Nader and Corvair

Nervous GM had private investigators follow Nader

Despite being launched more than 50 years ago, Ralph Nader’s book Unsafe at Any Speed still has impact.

The then young Harvard-trained lawyer/reformer lambasted the automobile industry for building cars that were unsafe.

These days most people believe that Unsafe at Any Speed was almost solely about the rear-engine Chevrolet Corvair.

Not so.

Nader reserved most of his criticism for what American car companies were making and selling: big, powerful V8 automobiles with tiny drum brakes.

He condemned the interiors, full of chromed, sharp protruding switches and the steel post steering columns which impaled passengers even in low speeds crashes.

He gave voice to a growing cadre of car company customers who valued vehicle safety above gimmickry.

And he did so at a time when the US automotive industry was at its absolute height of influence, power and arrogance.

The irony of Nader’s book is that he struggled to find a publisher and then when it did hit the bookstores — sales were low.

What gave the book national prominence and launched Nader’s consumer activism career was General Motors itself.

At the time, GM was facing 103 lawsuits related to the Corvair and became extremely nervous about the book.

Like something out of a crime thriller, to find out more about Nader they actually hired private detectives.

The Washington Post newspaper found out about the investigation and so did a US Senate committee investigating auto safety.

GM was hauled into the US Senate and asked to “please explain?”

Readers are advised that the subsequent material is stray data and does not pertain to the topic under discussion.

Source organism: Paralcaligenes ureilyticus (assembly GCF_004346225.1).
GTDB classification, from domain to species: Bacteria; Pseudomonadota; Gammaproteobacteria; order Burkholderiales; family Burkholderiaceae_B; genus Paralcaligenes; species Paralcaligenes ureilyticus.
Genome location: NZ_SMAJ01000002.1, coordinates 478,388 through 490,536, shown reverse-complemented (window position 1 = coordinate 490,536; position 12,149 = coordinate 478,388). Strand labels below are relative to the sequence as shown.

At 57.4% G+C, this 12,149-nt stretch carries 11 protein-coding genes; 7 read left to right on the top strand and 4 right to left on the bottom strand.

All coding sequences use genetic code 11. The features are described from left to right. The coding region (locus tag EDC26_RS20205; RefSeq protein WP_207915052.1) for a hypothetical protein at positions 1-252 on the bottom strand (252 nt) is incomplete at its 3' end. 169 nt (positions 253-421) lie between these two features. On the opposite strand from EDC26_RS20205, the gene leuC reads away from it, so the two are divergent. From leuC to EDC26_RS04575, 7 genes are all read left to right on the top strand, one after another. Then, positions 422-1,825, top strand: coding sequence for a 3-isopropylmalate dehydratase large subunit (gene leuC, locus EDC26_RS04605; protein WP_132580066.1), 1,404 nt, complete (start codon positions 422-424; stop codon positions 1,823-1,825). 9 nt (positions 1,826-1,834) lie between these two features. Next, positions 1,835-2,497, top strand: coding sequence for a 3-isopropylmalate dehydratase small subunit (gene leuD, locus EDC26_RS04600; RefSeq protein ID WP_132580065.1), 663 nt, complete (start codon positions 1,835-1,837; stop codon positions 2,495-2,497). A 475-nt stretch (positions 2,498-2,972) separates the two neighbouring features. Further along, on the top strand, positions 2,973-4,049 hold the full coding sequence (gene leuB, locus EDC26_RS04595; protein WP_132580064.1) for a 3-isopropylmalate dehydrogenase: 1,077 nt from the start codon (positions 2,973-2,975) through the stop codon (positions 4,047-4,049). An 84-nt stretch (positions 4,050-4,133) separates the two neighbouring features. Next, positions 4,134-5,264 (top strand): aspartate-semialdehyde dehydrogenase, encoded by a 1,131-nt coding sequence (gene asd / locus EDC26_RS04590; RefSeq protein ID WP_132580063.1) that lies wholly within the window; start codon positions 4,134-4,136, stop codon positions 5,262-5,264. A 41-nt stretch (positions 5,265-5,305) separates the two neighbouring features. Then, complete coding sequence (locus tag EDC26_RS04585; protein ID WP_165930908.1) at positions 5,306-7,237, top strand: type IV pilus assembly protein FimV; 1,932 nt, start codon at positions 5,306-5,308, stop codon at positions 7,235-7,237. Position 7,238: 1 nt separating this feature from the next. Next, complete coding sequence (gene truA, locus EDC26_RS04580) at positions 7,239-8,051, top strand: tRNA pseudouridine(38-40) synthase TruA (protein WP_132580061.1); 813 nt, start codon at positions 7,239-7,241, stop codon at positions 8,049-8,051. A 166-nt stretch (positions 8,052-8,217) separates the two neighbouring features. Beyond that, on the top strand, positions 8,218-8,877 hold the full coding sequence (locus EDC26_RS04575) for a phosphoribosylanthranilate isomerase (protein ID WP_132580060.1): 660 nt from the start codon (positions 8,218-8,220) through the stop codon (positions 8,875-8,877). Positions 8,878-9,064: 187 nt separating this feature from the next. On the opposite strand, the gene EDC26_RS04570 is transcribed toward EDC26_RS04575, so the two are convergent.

Nader sued and GM settled out of court, reportedly for nearly half a million dollars.

Sales of the book skyrocketed.

Corvair sales dropped like lead pipe thrown in the air.

During 1967 the political pressure was so great that US congress started to pass laws regulating automobile design and safety standards.

And so the great consumer protection regulatory reforms began in the US, covering many industries and products.

That regulatory tsunami swept around the world and Nader’s name became synonymous with consumer protection.

In 2000, Nader decided to run in Florida for the US Presidency against Vice President Al Gore and Republican nominee George W. Bush.

Nader received nearly 97,000 votes in Florida.

Gore lost Florida by 2000 votes and it kept him out of the White House.

Perhaps, had Nader not been on the ballot many of his votes would have gone to Gore?

And if it had not been for GM’s actions in 1965, Nader might have been just one of many unknown names on the ticket — or not there at all.

Such is life.

David Burrell is the editor of


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